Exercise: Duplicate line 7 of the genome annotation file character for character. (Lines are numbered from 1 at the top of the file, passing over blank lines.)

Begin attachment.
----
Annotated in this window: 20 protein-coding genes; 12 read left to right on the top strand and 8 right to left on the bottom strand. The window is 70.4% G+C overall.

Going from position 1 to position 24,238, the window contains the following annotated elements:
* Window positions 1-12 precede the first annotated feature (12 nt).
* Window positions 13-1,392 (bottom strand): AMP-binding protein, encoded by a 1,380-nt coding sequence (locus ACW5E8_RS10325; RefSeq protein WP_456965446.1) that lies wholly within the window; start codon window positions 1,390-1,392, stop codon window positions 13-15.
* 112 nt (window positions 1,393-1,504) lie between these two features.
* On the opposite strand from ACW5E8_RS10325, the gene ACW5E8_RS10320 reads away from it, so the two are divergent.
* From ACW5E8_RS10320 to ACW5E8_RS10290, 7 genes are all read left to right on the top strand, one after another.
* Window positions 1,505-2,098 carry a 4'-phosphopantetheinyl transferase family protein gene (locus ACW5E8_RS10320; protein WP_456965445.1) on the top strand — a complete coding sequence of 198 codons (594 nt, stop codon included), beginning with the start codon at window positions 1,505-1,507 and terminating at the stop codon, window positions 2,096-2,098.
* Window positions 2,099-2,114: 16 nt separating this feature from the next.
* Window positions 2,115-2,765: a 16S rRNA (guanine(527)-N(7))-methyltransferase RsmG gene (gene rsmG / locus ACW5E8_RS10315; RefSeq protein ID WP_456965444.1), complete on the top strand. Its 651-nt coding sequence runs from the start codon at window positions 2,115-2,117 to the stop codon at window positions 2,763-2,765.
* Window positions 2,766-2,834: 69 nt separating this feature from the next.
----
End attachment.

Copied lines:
* From ACW5E8_RS10320 to ACW5E8_RS10290, 7 genes are all read left to right on the top strand, one after another.